Anyone know if agave is alkalizing or acidifing?
well all I know is it isn’t raw and as far as I know, all cooked food is acid forming…
I’ve checked a lot of different sources about acid/alkaline food since I can’t seem to get to an alkaline state. I’ve seen it as very low acid forming. This was from the book that comes with the pHydrion Home Test Kit.
Good question. I wondered that myself today as I listened to Dr. Robert Young on Raw Summit 2 and looked up his website. Not long ago it was mentioned here that someone had called Madhava about the temperature reached when making their raw agave and was told that it never got warmer than 115 degrees. It may be wishful thinking, but I would love to believe that it was raw and alkalizing. I’m afraid it may not be either. I use it anyway.
Sweet fruit is acidic, so why wouldn’t a product that is all fructose not be?
The only truly raw agave I have seen is sold by Alissa Cohen on her website.
Here’s her blurb about their agave:
“We have found the best truly raw agave available! There are many kinds of Agave people are selling right now. All of the brands that have been on the market thus far are processed and heat treated. All the agave is heated to
kill the enzymes that cause fermentation and turn it into tequila. Except for this one!
This Agave tastes completely different from any other.
For several months, we have been working closely with a producer of agave nectar whose methods are far more advanced. The Ultimate Real Raw Organic Agave is created without heat using proprietary methods to stop the enzymes from fermenting … that is why this agave is crystal clear!”
Seems like a lot of trouble and expense to go to for a sweetner, what’s wrong with making date syrup guys, it is cheap, easy and raw!
Alissa Cohen advocates Braggs Amino and other products that are not raw, and even though I do not consider myself raw, I know many of you are and I would not trust Alissa Cohen to sell truly raw agave, especially since raw Agave is not that sweet. The raw agave is also heated to condense to make it sweeter.
i use agave that particularly says “processed below 118 degrees”. thats raw enough for me.
i don’t know if its acidifying or not, but generally i use it in such small amouns that the amount of things i eat that are alkalizing negate whatever effect the agave may have.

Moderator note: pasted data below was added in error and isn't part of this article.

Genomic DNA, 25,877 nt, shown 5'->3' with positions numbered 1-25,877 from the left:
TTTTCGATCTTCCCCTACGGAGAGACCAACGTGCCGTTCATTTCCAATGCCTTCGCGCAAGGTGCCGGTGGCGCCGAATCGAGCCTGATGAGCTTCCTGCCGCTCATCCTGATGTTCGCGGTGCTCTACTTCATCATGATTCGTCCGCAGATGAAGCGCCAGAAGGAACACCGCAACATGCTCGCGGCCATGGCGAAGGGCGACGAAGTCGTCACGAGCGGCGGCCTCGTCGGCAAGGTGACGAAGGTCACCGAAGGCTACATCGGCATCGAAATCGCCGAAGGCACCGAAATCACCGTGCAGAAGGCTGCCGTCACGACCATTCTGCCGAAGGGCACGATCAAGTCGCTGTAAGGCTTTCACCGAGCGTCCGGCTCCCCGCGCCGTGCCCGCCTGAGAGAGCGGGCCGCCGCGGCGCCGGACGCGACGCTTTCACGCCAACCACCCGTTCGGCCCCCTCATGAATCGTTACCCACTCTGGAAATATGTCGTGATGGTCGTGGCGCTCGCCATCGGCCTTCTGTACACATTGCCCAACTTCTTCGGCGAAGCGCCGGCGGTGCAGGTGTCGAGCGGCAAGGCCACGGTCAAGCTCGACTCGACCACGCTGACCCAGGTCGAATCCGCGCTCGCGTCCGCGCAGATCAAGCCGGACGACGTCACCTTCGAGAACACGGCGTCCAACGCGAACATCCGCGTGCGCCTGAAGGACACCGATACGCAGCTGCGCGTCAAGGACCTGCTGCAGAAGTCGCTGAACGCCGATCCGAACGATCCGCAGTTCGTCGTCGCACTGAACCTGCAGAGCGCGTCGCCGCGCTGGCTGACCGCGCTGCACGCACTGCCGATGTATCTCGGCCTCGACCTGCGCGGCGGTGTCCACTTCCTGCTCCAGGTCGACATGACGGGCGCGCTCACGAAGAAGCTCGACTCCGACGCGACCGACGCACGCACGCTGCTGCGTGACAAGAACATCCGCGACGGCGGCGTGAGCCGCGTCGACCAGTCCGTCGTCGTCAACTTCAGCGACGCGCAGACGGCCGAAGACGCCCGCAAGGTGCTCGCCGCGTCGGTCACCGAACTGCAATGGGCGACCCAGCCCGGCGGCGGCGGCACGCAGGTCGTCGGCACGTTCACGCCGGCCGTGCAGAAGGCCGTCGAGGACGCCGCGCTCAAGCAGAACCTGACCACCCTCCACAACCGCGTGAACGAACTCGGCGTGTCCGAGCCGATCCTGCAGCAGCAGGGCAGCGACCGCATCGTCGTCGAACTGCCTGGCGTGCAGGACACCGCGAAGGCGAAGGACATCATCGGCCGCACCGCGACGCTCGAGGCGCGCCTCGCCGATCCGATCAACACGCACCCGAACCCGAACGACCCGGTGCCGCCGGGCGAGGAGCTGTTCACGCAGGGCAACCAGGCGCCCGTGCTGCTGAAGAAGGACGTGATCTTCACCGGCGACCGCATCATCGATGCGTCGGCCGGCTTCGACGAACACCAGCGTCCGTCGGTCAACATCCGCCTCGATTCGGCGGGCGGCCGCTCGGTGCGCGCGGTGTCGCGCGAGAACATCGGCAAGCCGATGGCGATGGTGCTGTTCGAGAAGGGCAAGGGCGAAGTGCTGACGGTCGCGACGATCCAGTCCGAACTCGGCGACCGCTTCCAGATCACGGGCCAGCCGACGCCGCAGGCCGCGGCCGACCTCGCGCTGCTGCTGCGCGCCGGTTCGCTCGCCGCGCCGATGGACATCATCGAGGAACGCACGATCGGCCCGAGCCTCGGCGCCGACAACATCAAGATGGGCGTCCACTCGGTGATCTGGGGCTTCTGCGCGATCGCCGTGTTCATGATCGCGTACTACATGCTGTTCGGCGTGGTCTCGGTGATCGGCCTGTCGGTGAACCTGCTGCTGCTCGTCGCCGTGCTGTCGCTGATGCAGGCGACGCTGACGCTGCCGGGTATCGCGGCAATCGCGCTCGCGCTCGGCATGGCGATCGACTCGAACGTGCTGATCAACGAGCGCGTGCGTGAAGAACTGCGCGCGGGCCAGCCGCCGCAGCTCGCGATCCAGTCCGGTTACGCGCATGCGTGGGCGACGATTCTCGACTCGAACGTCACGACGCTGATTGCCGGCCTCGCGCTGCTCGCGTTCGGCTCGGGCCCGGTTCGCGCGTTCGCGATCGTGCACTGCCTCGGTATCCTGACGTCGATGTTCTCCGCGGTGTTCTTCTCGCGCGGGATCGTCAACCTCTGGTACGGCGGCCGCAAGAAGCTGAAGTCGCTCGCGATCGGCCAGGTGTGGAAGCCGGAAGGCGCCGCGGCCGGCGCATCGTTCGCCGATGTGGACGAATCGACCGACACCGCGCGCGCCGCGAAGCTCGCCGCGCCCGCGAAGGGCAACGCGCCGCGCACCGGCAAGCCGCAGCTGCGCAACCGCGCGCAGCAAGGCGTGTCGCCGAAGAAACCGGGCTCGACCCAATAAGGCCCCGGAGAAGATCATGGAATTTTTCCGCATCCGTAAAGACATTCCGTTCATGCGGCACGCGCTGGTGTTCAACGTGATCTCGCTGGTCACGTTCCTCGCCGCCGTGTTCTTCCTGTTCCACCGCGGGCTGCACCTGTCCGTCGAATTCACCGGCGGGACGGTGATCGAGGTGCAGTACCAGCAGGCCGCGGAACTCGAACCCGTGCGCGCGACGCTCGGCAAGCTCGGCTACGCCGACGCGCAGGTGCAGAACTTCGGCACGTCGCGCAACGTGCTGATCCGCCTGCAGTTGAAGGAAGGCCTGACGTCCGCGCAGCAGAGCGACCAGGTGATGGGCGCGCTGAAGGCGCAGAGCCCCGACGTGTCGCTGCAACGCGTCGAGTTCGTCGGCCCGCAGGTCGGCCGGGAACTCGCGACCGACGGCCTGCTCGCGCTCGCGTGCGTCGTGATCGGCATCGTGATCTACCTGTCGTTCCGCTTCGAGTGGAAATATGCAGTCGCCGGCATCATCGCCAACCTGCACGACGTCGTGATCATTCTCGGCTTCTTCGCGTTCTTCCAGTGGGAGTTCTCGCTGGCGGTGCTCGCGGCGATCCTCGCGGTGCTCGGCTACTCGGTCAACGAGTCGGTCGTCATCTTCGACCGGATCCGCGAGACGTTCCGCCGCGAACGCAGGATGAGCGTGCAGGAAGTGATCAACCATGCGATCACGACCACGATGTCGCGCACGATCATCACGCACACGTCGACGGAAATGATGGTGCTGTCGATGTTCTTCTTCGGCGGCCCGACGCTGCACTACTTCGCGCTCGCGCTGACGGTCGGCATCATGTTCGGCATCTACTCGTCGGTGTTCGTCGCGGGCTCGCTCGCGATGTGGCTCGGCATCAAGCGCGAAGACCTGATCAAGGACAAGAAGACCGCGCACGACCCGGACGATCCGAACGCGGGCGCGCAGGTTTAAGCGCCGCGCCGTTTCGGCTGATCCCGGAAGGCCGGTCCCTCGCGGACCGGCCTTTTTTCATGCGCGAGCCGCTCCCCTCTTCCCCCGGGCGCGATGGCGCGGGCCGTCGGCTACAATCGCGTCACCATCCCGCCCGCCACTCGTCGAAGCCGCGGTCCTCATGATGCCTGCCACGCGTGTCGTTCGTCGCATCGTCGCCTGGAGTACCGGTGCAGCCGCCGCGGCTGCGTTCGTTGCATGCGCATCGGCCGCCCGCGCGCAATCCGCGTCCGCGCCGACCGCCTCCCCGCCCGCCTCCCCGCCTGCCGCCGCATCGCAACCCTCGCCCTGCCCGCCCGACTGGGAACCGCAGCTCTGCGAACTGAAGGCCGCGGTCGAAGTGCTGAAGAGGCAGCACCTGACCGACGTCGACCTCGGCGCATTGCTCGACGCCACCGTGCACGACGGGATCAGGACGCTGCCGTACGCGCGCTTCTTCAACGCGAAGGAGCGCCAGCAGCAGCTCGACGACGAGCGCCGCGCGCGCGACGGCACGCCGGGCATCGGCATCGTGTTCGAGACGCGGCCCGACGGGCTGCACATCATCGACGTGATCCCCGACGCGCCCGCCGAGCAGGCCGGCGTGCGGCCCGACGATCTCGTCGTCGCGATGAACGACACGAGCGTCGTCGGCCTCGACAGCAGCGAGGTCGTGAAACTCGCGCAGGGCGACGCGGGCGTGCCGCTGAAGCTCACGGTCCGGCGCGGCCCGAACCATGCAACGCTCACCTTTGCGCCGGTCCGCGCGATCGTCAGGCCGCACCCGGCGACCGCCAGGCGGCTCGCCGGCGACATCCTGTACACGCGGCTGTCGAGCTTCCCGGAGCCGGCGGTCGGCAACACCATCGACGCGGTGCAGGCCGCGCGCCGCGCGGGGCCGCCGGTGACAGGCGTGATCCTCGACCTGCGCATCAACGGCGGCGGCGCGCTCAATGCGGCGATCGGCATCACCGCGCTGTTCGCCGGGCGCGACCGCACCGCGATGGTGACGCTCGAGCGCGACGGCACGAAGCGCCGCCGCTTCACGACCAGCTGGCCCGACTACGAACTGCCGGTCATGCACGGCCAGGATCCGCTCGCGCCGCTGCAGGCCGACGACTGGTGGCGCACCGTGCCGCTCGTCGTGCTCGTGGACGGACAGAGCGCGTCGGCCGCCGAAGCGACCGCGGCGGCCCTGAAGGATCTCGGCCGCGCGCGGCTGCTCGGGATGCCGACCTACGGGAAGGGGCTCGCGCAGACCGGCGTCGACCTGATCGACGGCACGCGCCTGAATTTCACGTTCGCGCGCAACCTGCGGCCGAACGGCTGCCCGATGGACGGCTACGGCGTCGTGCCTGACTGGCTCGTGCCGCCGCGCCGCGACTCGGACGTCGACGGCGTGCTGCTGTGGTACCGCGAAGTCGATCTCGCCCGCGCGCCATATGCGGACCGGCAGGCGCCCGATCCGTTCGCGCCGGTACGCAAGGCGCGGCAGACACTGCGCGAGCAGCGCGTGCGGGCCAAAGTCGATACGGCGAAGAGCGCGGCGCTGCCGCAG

I bought the one from Alissa Cohen. It is clear and not as sweet as the others I’ve tried. I bought a large quantity of one that was supposed to be raw but I’d bet it is not.It is faily dark and is much sweeter than the clear one. I try to use it sparingly and use other truly raw sweeteners when I need more quantity
Agave needs to be hydrolyzed to turn it’s indigestible starch into simple fructose.
The native groups of mexico would do this to make their ‘pulque’ by lopping off the leaves, throwing the cores (Called a ‘pina’, because it looks like a pineapple) into a roasting pit, and slow-roasting for several days. It was a very big deal, and had to be done just right, by a ‘miestro’ If it wasn’t done at a high enough temp, or for long enough, the juices would remain toxic, and the batch was ruined.
Heat is essential to the process, and I rally don’t think it would be physically possible to work the transformation without substantial heat.—For reference, your mom used the same basic science to ‘carmelize’ onions in a fryingpan.
In reference to Acid/alkali… this is pure, carmelized liquid fructose, which would give me pause, but most acid/base comments I have seen for agave tend to lump it with Stevia, under Alkalizing. Perhaps, it is because fructose has less effect on blood sugar (?)
One last aside. I have heard rumours at another raw site that some of the agave coming out of Mexico is being adulterated with corn syrup. Seeing that this is a side-line product of the tequila industry, I would not be too shocked by the possibility.
Hey woodchick that sounds similar to the process I read that the tequila company does for there Agave. I didn’t mention it because I have no clue where Cohen gets her Agave.